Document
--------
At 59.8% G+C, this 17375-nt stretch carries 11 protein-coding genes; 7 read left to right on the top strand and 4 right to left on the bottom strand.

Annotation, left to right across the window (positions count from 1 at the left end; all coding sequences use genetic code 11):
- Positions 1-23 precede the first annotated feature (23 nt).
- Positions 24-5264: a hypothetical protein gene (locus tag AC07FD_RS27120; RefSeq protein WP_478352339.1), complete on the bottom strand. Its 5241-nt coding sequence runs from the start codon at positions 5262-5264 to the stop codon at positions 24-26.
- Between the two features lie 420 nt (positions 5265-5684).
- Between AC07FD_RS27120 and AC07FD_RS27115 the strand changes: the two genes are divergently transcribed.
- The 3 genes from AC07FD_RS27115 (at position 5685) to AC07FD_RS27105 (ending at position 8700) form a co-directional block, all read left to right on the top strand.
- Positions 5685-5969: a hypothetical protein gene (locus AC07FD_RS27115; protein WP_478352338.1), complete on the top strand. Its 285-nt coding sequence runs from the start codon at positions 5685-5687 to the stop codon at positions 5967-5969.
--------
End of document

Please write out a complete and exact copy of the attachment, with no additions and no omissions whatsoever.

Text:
At 59.8% G+C, this 17375-nt stretch carries 11 protein-coding genes; 7 read left to right on the top strand and 4 right to left on the bottom strand.

Annotation, left to right across the window (positions count from 1 at the left end; all coding sequences use genetic code 11):
- Positions 1-23 precede the first annotated feature (23 nt).
- Positions 24-5264: a hypothetical protein gene (locus tag AC07FD_RS27120; RefSeq protein WP_478352339.1), complete on the bottom strand. Its 5241-nt coding sequence runs from the start codon at positions 5262-5264 to the stop codon at positions 24-26.
- Between the two features lie 420 nt (positions 5265-5684).
- Between AC07FD_RS27120 and AC07FD_RS27115 the strand changes: the two genes are divergently transcribed.
- The 3 genes from AC07FD_RS27115 (at position 5685) to AC07FD_RS27105 (ending at position 8700) form a co-directional block, all read left to right on the top strand.
- Positions 5685-5969: a hypothetical protein gene (locus AC07FD_RS27115; protein WP_478352338.1), complete on the top strand. Its 285-nt coding sequence runs from the start codon at positions 5685-5687 to the stop codon at positions 5967-5969.